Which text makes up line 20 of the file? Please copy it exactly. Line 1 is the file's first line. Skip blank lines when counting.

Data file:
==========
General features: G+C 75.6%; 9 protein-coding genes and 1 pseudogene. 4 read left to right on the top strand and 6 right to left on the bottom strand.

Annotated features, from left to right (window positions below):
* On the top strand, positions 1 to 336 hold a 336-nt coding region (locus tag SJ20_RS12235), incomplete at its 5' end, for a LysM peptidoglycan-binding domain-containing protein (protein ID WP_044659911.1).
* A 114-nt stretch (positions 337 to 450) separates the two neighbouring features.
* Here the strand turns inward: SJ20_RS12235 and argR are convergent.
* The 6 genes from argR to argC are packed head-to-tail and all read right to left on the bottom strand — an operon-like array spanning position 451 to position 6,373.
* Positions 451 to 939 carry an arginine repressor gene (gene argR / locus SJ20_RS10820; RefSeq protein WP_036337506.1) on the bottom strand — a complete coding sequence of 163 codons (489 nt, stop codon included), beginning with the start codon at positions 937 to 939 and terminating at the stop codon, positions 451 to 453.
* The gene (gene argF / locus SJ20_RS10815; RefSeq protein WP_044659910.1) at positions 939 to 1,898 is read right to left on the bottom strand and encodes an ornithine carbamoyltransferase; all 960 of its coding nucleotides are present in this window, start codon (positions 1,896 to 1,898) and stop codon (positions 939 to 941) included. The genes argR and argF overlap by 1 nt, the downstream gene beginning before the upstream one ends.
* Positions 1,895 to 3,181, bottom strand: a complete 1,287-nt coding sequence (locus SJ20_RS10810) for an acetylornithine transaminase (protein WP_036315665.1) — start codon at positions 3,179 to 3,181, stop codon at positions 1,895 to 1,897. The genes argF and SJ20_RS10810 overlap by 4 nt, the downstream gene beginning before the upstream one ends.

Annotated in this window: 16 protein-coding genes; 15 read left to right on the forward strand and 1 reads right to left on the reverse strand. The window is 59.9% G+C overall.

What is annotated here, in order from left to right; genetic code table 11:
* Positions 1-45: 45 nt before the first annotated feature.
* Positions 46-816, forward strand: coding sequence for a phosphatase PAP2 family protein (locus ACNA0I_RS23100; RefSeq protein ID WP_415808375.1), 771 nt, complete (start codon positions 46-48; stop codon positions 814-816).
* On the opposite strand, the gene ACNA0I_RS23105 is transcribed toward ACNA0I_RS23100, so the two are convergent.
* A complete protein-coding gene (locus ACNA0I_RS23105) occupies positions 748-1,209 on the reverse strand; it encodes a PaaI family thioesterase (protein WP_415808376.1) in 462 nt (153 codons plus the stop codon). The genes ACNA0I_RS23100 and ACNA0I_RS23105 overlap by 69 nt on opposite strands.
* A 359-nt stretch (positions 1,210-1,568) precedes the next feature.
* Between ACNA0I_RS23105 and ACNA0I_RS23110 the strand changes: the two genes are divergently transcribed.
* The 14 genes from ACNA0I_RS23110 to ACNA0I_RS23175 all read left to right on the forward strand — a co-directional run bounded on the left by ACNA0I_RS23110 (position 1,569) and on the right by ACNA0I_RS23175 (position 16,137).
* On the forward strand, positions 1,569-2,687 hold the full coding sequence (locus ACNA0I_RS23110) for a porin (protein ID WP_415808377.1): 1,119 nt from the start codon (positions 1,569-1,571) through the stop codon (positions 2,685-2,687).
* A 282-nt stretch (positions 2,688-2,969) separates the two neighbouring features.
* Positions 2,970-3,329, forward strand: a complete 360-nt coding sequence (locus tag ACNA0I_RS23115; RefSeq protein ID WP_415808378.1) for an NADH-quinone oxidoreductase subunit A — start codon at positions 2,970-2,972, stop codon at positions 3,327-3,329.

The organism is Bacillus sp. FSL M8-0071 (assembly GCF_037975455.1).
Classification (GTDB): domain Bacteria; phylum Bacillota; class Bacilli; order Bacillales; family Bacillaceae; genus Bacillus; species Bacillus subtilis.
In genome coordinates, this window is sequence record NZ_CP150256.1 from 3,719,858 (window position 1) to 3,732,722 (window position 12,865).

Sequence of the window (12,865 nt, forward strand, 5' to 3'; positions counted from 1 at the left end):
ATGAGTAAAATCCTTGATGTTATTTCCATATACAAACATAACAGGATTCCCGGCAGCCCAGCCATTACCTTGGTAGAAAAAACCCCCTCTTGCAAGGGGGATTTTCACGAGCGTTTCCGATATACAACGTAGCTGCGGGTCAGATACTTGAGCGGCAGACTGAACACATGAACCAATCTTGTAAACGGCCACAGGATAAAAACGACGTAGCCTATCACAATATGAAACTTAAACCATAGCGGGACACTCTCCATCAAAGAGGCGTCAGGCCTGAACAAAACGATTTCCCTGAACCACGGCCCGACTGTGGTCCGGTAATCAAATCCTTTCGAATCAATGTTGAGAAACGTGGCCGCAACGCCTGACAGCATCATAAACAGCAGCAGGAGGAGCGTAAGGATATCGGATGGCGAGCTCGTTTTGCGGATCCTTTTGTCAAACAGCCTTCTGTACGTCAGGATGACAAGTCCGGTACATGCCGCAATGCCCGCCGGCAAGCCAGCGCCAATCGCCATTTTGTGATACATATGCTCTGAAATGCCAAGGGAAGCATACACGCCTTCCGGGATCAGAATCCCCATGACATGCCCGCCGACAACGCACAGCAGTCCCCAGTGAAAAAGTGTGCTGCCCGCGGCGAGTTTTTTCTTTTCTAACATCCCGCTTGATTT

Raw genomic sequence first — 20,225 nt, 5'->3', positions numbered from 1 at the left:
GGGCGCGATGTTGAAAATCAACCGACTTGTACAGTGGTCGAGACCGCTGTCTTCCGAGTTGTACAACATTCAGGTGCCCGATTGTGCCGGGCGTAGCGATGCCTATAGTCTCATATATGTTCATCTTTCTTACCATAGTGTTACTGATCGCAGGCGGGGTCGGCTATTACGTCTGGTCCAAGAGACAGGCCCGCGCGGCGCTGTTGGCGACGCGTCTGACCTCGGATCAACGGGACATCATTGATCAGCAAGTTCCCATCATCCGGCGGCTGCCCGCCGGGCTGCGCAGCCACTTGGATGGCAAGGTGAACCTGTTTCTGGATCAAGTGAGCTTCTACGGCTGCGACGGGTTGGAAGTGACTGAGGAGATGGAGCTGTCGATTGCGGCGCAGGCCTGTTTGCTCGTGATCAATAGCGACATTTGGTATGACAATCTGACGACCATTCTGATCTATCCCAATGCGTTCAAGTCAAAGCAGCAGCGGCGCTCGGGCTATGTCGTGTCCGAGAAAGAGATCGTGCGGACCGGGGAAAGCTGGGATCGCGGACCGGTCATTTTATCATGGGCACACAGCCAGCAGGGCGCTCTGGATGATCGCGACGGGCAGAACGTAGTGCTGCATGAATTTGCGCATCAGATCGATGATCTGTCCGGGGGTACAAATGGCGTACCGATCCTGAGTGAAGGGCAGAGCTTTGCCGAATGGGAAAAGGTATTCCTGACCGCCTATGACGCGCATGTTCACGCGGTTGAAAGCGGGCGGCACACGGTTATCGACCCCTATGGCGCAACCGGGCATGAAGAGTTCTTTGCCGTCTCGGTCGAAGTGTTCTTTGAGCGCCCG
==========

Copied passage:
* A 282-nt stretch (positions 2,688-2,969) separates the two neighbouring features.